Website: Langley’s created a dedicated author website with a custom url: www.andrewlangley.co.uk. Websites with host suffixes look like DIY jobs. They function the same as customised urls but they look amateurish. Can you imagine Lee Child, Ian Rankin, J. K. Rowling or Stephen King having ‘.wordpress.com’ tacked onto the end of their domain names? No, you can’t. Neither can Langley. And nor should any independent author who wants their books to be taken seriously.
Accessibility: Langley’s made his books available across multiple distribution outlets – Barnes&Noble, Amazon, Waterstones – and in multiple formats (ebook, hardback and paperback). That means readers have a choice about where they buy the Nathen Turner books and how they read them. Indie authors who fail to acknowledge readers’ preferences are missing out on a potential income stream.
Social media: Langley’s not relying only on his website and word of mouth. He’s also harnessing the power of social media to engage with writers and readers and to share news about his writing. Not only is this an exciting way for the indie author to engage, it’s also sound business practice. When you share high-quality fresh content to relevant third parties, and others re-share and link to that content from other websites, your search rankings improve (which means increased visibility and sales). Don’t underestimate the power of social media – even if you don’t like it, you should still use it precisely because many of your potential readers and reviewers are using it. Good marketing is about putting your customers’ preferences before your own.
Identity: Take a look at the eye-catching images and continuity of title design on the covers of Mirror on the Soul and Dark Nights of the Soul. Both books are distinct, and yet recognisable as being from the same writer’s stable. The titles themselves follow a theme – a particularly effective tool when a writer is producing a character-based series. What Langley has done with the identity of the Nathen Turner series covers is what Bantam have done with Lee Child’s Jack Reacher series covers. Again, this type of recognisable brand identification is nothing more than good publishing business practice.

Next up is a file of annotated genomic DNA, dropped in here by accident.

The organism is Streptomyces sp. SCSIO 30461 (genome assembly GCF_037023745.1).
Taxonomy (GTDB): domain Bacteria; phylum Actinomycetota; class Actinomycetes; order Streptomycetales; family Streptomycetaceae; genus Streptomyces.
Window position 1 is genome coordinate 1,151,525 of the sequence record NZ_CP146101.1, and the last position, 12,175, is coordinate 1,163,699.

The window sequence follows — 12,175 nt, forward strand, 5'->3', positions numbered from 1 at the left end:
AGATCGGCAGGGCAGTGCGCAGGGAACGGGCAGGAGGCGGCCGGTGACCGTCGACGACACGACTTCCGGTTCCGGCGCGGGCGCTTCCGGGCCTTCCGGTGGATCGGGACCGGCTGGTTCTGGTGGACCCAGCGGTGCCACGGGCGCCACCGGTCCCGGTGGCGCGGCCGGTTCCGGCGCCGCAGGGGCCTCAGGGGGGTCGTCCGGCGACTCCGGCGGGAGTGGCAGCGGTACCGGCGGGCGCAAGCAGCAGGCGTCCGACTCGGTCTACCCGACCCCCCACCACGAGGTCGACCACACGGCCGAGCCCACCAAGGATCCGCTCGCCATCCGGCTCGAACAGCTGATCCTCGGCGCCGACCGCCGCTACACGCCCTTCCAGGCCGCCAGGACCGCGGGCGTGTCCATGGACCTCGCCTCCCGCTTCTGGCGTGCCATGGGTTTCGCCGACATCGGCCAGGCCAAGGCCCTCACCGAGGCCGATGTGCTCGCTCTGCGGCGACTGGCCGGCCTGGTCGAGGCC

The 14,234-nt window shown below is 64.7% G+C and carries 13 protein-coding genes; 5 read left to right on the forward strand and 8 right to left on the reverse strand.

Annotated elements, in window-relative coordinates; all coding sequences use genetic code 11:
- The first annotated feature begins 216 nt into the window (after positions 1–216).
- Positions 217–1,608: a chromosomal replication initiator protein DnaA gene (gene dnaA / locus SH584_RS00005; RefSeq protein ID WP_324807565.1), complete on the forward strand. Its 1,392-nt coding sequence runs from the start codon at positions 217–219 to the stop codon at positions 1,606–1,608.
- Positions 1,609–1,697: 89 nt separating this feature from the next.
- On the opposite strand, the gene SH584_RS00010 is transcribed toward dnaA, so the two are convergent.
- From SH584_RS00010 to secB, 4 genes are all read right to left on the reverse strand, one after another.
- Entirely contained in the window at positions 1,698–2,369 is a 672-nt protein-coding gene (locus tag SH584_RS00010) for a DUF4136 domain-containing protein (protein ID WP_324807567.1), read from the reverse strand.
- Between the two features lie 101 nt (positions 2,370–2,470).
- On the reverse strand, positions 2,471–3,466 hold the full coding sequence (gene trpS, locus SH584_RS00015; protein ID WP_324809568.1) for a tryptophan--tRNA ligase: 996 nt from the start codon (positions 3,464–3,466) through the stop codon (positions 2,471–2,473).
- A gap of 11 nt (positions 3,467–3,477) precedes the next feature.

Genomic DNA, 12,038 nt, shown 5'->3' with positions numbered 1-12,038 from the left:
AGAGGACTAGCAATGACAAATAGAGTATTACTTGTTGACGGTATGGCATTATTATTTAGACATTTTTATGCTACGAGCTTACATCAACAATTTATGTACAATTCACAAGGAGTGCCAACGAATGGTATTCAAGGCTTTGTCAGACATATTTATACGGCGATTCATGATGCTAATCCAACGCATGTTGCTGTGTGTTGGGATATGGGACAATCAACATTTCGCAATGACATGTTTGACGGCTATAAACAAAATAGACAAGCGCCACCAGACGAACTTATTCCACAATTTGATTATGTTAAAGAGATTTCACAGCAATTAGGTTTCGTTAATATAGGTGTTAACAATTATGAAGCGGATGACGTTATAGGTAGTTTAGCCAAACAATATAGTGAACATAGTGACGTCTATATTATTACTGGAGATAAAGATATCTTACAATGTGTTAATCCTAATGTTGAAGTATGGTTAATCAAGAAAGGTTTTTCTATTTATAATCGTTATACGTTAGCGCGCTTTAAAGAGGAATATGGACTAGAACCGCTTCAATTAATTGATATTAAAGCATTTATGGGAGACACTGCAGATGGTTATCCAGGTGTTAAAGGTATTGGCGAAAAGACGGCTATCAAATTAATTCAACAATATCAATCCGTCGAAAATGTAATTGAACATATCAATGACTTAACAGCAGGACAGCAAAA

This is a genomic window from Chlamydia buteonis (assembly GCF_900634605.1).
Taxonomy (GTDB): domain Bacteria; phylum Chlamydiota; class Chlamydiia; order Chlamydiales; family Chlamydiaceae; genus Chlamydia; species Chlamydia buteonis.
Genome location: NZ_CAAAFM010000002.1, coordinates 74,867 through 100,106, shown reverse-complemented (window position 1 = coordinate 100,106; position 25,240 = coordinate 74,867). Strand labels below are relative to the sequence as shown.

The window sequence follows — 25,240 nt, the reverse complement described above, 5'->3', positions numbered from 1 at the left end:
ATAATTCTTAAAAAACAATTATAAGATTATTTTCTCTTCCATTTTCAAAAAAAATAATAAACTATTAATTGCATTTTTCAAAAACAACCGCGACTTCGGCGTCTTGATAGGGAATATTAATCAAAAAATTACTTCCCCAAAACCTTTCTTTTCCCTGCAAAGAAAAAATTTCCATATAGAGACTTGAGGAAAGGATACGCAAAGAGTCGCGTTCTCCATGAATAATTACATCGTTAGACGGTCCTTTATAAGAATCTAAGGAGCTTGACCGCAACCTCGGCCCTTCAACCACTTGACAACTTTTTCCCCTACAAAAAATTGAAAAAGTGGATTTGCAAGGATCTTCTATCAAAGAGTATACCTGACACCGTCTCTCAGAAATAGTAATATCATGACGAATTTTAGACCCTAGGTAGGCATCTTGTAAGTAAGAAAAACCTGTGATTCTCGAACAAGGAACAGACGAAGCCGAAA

Fan engagement: Tweets and Facebook status updates aren’t the only way to engage fans. The professional independent author should consider complementary tools with which to engage their potential readers. Langley’s created a fun video trailer that introduces us to his protagonist. There’s also a blog and the option to sign up for the Haunting Tales Newsletter. Langley thinks these add-ons are a good idea. HarperCollins concur (see the I Am Number Four fansite based around the Lorien Legacies series). So should you.
All in all, Langley is doing just what Harlan Coben (a favourite big-name author of mine) does on his author website: drawing his readers into the stories he’s written, sharing a little of his own history, and making it as easy as possible for book lovers to engage with him and his novels – and all within a framework of recognisable, accessible and professional branding. Here’s Langley in his own words:
I looked at what all the mainstream publishers were doing – good and bad – and then decided on an approach I believed would connect with readers. From my perspective, the writer has one goal in mind – to entertain and engage with readers. You wouldn’t go and buy clothing that had stitches missing and was poorly made, and I feel it’s the same with books. If the novel looks like a school project, why would somebody buy it?
Wise words. The lesson is this – even though you’re not publishing your novel through a mainstream publishing house, you can still produce, brand and promote like one.
Louise Harnby is a professional proofreader and the curator of The Proofreader’s Parlour. Visit her website at Louise Harnby | Proofreader to see how she works with independent authors to professionalize their books. You can also connect with her on Twitter at @LouiseHarnby, Facebook and LinkedIn.